Sandalwood has the potential to contribute to the improvement of living standards in Pacific Island countries and territories (PICTs), but for this to happen, there must be critical assessment, research and improved management practices.

These remarks were made by Mr Gilbert Mermer - First Political Advisor for the Ministry of Agriculture, Fisheries, Forestry, Livestock & Quarantine (Republic of Vanuatu) during the official opening of the Regional Workshop on Sandalwood Development, Research, and Trade in the Pacific and Asian Region being held in Port Vila, Vanuatu. The workshop was organised by the Secretariat of the Pacific Community (SPC).

'As we all know, sandalwood is an important tree crop that has supported the people of the Pacific for many years.

'For instance, between 2007 and 2009, the total income earned by Vanuatu's sandalwood owners in royalty payments was estimated at VUV 233 million, generating even more interest among ni-Vanuatu to participate in replanting.'

Mr Mermer added that the use of sandalwood in the Pacific has a long history, and noted that the history of sandalwood in Vanuatu is recorded in a book called They Came for Sandalwood.

'The sandalwood trade in Vanuatu begun in the year 1830, making it the first commodity to be exported from here'.

'In that year, it was noted that sandalwood grew from the mountains right down to the beach on some islands in the Southern part of Vanuatu.'

However, he added, due to heavy harvesting on the islands of Erromango and Aneityum, the sandalwood resource has been vastly reduced.

In 1996, realising the potential of developing sandalwood into an industry, the government enacted the Sandalwood Order to regulate and manage sandalwood operations in Vanuatu. In 2003, the Sandalwood Policy was enacted to give direction to the development of the sandalwood industry.

Mr Mermer challenged the participants and stakeholders present at the workshop to develop standardised information packages and ensure only one message was delivered by all to limit conflicting information being communicated to growers.

He also called for protection of indigenous species of sandalwood against introduced ones.

Thirty-eight participants from 12 countries are attending the workshop, which was organised by SPC with the support of the European Union-funded Facilitating Agricultural Commodity Trade (FACT) project, German Technical Cooperation (GTZ), Asia Pacific Association of Forestry Research Institutions (APAFRI), James Cook University (JCU) and Vanuatu's Department of Forests.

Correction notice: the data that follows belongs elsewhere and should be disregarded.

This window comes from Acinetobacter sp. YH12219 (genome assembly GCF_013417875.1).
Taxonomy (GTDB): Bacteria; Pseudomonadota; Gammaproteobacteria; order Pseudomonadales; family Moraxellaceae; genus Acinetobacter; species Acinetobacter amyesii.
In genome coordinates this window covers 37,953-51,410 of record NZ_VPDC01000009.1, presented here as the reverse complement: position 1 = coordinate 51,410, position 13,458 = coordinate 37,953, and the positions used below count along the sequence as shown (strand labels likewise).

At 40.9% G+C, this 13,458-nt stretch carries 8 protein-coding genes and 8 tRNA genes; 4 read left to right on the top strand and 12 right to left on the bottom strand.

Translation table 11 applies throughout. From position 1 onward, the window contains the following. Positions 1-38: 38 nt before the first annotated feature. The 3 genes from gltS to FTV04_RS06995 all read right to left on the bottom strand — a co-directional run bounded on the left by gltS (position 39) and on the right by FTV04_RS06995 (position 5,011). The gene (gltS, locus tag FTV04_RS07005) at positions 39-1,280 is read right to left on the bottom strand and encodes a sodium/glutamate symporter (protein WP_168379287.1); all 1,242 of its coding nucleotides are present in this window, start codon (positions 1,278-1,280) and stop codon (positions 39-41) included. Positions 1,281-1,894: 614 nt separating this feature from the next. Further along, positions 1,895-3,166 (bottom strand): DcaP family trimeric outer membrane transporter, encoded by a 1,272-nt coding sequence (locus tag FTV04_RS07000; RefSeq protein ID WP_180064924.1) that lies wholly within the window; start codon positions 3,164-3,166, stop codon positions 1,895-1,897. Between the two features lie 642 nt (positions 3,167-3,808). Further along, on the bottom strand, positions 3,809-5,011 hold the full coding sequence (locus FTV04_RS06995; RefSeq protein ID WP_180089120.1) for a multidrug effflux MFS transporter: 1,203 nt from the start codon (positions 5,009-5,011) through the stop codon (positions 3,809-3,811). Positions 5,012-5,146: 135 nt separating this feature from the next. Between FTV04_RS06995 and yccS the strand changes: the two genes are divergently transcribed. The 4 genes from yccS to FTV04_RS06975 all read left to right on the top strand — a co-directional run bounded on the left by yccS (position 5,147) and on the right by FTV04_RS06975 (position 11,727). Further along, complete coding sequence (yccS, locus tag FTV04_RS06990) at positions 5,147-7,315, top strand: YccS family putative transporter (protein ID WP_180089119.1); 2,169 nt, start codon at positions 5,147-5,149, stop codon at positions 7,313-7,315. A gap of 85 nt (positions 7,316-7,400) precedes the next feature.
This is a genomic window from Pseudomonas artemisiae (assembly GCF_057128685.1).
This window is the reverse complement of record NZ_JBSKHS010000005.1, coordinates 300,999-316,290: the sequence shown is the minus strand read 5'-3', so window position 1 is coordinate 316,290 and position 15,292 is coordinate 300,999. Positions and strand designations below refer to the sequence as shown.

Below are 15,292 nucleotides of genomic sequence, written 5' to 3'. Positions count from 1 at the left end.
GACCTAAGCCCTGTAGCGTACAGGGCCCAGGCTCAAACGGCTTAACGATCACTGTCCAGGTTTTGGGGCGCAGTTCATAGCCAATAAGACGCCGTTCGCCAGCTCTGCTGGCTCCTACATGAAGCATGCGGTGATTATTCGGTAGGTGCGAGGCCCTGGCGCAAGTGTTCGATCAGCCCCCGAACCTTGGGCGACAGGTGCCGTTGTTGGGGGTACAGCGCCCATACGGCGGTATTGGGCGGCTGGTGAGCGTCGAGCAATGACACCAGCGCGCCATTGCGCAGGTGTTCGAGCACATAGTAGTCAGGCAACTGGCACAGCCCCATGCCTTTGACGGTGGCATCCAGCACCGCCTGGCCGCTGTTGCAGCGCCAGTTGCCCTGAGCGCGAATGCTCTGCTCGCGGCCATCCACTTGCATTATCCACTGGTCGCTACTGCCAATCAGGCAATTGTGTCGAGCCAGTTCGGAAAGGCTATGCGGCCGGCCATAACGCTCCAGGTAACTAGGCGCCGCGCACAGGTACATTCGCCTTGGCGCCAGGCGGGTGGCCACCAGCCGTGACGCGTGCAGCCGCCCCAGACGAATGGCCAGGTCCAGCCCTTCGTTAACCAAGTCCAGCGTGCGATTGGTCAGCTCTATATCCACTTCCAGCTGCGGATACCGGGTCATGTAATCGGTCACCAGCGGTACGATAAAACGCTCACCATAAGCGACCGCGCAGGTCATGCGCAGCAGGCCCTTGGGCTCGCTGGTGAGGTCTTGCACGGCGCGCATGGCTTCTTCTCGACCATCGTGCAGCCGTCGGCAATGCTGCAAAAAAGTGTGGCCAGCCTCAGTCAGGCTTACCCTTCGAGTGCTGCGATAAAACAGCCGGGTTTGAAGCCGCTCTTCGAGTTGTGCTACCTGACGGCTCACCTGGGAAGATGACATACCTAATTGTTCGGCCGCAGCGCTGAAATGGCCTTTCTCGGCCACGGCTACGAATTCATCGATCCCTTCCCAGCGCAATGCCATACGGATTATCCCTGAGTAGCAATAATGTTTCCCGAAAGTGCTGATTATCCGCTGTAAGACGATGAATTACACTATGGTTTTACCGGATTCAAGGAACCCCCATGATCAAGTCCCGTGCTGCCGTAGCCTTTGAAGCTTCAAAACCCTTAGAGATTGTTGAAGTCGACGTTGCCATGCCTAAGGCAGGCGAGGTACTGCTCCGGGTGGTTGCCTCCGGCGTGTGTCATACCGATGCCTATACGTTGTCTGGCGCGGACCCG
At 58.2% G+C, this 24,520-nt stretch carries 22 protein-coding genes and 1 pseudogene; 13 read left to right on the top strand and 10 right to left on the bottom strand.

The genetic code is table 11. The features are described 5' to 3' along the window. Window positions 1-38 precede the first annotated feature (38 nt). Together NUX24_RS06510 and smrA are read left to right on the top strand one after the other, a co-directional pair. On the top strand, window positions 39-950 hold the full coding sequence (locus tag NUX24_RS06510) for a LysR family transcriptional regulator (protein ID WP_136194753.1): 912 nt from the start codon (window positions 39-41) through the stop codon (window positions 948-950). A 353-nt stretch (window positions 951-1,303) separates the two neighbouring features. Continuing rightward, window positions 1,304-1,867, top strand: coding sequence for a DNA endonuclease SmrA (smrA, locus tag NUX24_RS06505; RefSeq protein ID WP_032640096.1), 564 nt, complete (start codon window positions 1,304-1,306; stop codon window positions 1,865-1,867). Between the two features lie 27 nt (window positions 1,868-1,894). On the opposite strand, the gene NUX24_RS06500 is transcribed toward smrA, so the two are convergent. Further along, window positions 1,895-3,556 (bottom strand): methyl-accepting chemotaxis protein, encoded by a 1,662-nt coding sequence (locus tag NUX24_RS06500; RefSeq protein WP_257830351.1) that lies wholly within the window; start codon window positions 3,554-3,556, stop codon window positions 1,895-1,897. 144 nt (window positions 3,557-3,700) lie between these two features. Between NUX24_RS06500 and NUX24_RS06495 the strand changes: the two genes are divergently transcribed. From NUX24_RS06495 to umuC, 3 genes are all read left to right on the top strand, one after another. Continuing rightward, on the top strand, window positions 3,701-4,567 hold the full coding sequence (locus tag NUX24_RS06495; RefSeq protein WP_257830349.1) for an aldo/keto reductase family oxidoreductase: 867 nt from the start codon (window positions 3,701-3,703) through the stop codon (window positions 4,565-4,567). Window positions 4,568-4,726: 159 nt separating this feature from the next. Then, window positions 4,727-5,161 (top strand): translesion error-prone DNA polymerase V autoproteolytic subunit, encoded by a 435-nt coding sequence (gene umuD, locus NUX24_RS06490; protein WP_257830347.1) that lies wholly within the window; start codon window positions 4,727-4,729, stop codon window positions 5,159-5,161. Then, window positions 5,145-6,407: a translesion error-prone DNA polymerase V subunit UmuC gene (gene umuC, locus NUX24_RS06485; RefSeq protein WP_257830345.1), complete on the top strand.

Workshop facilitator Mr Cenon Padolina from SPC's Land Resources Division (LRD) also extended warm greetings and welcomed all participants, noting that the workshop had been planned for some time but had been delayed until SPC could obtain the necessary funding.

'SPC's full commitment to promote sandalwood as a top priority species in the Pacific is paramount knowing that it has considerable cultural and economic importance to many communities in a number of countries and territories in the Pacific region.'

He also stated that SPC recognises the importance of ensuring the sustainable development and management of sandalwood due to its high economic value, as sandalwood has the potential to make a significant contribution to rural economies.

He said that SPC was emphasising 'greater research and input into ways of improving stand management, introduction of sandalwood in agroforestry systems, and identifying more effective methodologies for better conserving both the species and its habitat, especially in the face of climate change.'

'This workshop aims to enhance the exchange of information on sandalwood resource development, research and trade within the Pacific and Asian region. It also seeks to strengthen and explore opportunities for collaboration amongst countries and territories in the Pacific and Asian region to discuss and review new developments in production and uses for sandalwood oil.'

He added that as at the previous workshop held in 2005, attendees planned to develop recommendations to ensure sustainability of sandalwood as a vital economic and export resource in the region.

'At SPC, we firmly believe that we can make the difference in the lives of the Pacific Islanders by helping them manage, develop and make use of the full potential of this species.'

The first regional sandalwood meeting was held in Hawaii in 1991, followed by 1994 and 2002 meetings in Noumea and a meeting in Fiji in 2005.